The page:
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Morris v. Lee County

United States District Court, M.D. Florida, Fort Myers Division

December 3, 2019

KAREN MORRIS, Plaintiff,
v.
LEE COUNTY and SUNSHINE MOBILE VILLAGE RESIDENTS ASSOCIATION, INC., Defendants.

          ORDER DENYING PLAINTIFF'S MOTION FOR TEMPORARY RESTRAINING ORDER AND DEFERRING RULING ON MOTION FOR PRELIMINARY INJUNCTION

          TOM BARBER UNITED STATES DISTRICT JUDGE

         This matter is before the Court on Plaintiff Karen Morris's motion for a temporary restraining order and preliminary injunction (Doc. # 11), filed by counsel on November 27, 2019. After reviewing the motion, court file, and the record, the Court finds as follows:

         BACKGROUND

         Plaintiff currently resides with four Rhode Island Red hens in a mobile home community in Lee County, Florida. Defendant Lee County claims that keeping the hens violates its county code and has fined Plaintiff, threatening further fines if she does not remove the hens. Plaintiff contends that she is disabled and that the animals provide emotional support. As such, Plaintiff argues that under the Fair Housing Act, she is entitled to a reasonable accommodation permitting her to keep the hens. Plaintiff currently seeks a temporary restraining order and a preliminary injunction enjoining Lee County from entering her property and fining her for any reason related to her emotional support animals while the Court fully considers the merits of her housing discrimination claims.

         LEGAL STANDARD

         A district court is authorized to issue a temporary restraining order without notice to the adverse party only in limited emergency circumstances. See Fed. R. Civ. P. 65(b); Local Rule 4.05. The movant bears the burden of establishing entitlement to a TRO and must demonstrate: “(1) a substantial likelihood of success on the merits; (2) that irreparable injury will be suffered if the relief is not granted; (3) that the threatened injury outweighs the harm the relief would inflict on the non-movant; and (4) that entry of the relief would serve the public interest.” Schiavo ex rel. Schindler v. Schiavo, 403 F.3d 1223, 1225-26 (11th Cir. 2005); see also Parker v. State Bd. of Pardons & Paroles, 275 F.3d 1032, 1034-35 (11th Cir. 2001).

         Where the movant requests issuance of a TRO without notice to the adverse party, the district court must first determine whether the movant has shown adequate justification for such ex parte relief before addressing whether the movant has met the four-pronged test. See Emerging Vision, Inc. v. Glachman, No. 9:10-cv-80734-KLR, 2010 WL 3293346, at *3 (S.D. Fla. June 29, 2010), report and recommendation adopted, No. 10-cv-80734-KLR, 2010 WL 3293351 (S.D. Fla. Aug. 11, 2010).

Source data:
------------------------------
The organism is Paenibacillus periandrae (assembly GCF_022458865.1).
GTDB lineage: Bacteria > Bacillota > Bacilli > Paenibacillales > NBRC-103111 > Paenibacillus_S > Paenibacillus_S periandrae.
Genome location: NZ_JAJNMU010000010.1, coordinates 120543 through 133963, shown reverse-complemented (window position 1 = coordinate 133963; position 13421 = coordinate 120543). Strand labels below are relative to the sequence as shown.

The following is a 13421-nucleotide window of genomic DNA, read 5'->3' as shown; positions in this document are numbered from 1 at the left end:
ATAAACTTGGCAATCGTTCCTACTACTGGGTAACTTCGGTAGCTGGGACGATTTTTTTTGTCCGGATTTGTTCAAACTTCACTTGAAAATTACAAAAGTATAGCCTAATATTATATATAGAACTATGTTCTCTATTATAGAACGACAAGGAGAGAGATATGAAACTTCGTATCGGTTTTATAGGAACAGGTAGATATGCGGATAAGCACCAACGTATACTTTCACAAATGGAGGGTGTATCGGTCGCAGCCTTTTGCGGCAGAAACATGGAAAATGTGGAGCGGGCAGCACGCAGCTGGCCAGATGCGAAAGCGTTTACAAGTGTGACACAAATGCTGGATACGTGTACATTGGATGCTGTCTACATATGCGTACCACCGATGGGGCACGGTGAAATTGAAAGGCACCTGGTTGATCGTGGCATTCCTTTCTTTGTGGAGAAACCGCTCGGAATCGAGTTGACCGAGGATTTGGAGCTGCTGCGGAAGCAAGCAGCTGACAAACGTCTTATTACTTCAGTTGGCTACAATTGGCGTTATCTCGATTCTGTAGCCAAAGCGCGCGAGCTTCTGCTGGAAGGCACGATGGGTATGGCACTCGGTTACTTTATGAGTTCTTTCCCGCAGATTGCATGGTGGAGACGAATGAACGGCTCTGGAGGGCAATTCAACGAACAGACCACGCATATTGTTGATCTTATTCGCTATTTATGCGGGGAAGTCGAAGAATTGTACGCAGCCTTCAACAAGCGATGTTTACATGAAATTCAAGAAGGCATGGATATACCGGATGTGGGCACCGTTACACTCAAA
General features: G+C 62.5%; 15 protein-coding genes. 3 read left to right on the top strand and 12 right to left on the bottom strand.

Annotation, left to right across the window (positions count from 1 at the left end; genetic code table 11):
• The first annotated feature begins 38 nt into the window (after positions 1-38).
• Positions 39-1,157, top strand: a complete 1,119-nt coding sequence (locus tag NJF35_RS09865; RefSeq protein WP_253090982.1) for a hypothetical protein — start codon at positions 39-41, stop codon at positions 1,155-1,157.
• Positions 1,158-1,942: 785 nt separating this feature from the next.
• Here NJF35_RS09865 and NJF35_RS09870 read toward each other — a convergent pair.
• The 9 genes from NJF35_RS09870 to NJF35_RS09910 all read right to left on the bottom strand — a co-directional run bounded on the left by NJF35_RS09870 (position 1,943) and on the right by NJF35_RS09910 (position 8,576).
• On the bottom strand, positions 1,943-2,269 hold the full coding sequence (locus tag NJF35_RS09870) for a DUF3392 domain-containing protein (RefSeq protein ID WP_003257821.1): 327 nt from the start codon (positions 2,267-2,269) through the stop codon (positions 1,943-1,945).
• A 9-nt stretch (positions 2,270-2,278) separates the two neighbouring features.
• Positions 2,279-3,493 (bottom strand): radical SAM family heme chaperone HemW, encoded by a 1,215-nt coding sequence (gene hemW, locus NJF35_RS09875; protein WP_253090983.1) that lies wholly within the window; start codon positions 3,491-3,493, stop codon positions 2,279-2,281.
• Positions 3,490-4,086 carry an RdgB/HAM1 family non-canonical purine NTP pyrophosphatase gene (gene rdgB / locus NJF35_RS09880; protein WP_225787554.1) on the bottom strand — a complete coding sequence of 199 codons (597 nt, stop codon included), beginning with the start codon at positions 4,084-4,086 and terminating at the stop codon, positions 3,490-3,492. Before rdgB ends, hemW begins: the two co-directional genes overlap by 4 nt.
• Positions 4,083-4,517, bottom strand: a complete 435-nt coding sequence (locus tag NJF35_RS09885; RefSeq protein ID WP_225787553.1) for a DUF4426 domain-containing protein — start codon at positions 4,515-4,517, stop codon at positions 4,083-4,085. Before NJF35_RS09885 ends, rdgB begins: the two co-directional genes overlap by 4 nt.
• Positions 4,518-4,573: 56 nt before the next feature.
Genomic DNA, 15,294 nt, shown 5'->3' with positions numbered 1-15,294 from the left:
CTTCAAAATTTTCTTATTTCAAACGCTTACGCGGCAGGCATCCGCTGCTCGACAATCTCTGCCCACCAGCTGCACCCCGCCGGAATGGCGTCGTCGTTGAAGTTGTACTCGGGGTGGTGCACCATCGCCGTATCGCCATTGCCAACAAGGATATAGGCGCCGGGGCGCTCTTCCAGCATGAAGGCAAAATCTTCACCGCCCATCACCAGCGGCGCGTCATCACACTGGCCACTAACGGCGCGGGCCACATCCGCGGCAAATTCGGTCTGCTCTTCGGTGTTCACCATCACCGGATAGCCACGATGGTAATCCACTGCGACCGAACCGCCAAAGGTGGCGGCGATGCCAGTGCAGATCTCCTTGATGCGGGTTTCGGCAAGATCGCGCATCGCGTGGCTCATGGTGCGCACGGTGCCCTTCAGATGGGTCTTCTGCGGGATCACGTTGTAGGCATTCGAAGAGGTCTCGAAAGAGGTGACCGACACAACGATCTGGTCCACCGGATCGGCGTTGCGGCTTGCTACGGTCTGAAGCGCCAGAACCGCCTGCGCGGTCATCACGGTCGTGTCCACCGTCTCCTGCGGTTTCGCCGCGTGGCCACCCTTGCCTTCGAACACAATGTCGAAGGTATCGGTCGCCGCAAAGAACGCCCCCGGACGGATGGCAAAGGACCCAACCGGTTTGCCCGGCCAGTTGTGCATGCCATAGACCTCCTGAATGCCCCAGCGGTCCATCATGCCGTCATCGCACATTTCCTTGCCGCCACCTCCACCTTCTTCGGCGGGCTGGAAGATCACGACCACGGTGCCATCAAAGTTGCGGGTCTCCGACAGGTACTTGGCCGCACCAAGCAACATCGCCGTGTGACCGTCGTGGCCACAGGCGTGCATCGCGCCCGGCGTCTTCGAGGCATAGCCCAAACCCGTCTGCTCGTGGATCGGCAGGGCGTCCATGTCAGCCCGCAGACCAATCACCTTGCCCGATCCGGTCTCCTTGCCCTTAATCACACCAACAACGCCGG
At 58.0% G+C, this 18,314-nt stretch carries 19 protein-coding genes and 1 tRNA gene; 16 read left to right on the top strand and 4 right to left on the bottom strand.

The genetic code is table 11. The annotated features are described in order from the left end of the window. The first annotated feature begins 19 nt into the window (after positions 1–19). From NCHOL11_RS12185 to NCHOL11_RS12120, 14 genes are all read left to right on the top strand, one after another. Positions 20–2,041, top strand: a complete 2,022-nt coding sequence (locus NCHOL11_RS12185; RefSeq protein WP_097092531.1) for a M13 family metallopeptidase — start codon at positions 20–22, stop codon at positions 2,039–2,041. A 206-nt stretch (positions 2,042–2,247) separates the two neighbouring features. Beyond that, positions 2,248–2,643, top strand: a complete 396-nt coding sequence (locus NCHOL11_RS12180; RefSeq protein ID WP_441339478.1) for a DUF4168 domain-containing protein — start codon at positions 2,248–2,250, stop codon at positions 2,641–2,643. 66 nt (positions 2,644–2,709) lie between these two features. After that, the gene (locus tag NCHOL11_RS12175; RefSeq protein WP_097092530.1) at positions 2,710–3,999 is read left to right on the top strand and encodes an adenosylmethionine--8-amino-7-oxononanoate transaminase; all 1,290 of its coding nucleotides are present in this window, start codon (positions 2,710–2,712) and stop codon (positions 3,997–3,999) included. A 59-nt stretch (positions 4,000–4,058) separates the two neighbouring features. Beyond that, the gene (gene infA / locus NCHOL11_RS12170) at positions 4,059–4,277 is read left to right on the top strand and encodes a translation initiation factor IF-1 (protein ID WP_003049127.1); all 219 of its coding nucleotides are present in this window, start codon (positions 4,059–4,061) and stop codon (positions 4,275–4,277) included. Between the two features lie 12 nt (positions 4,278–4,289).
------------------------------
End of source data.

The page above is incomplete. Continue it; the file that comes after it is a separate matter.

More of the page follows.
Accordingly, Rule 65 of the Federal Rules of Civil Procedure permits a district court to issue a no-notice TRO only if:

(A) specific facts in an affidavit or a verified complaint clearly show that immediate and irreparable injury, loss, or damage will result to the movant before the adverse party can be heard in opposition; and
(B) the movant's attorney certifies in writing any efforts made to give notice and the reasons why it should not be required.

Fed. R. Civ. P. 65(b)(1)(A)-(B). A no-notice TRO “is an extreme remedy to be used only with the utmost caution.” Levine v. Camcoa, Ltd., 70 F.3d 1191, 1194 (11th Cir. 1995).

         ANALYSIS

         Initially, the Court finds that the TRO motion is procedurally insufficient. The Court may only issue a TRO if the movant gives security in an amount that the Court considers proper to pay the costs and damages sustained by any party found to have been wrongfully enjoined or restrained. See Fed. R. Civ. P. 65(c); Williamson v. Bank of America, N.A., No. 1:12-cv-01829-JEC-RGV, 2012 WL 12883933, at *2 (N.D.Ga. May 29, 2012). However, Plaintiff has not tendered or offered to tender any amount as security for a TRO. Instead, she merely believes that Lee County will not suffer harm if a TRO is entered, but she provides no specific legal citation for why a security is not necessary in this case. See CS Business Systems, Inc. v. Schar, No. 5:17-cv-86-Oc-PGBPRI, 2017 WL 1449683, at *3 (M.D. Fla. Mar. 31, 2017). Although a security may be waived in some circumstances, Plaintiff has failed to put forth sufficient facts or legal arguments showing that she should be entitled to a waiver of the security requirement. Consequently, the TRO motion is due to be denied.

         Moreover, without undertaking substantial and unnecessary analysis, the Court finds that Plaintiff has failed to establish entitlement to a TRO. Although Plaintiff indicates an intent to serve Lee County with a copy of the TRO motion, she does not detail any efforts made to give notice to Lee County prior to the filing of her motion, nor does she assert any specific facts that clearly show she will suffer immediate and irreparable injury, loss, or damage before Lee County can be heard in opposition. Fed.R.Civ.P. 65(b)(1)(A)-(B). In light of these deficiencies, the Court is not able to address Plaintiffs allegations without input from Lee ...


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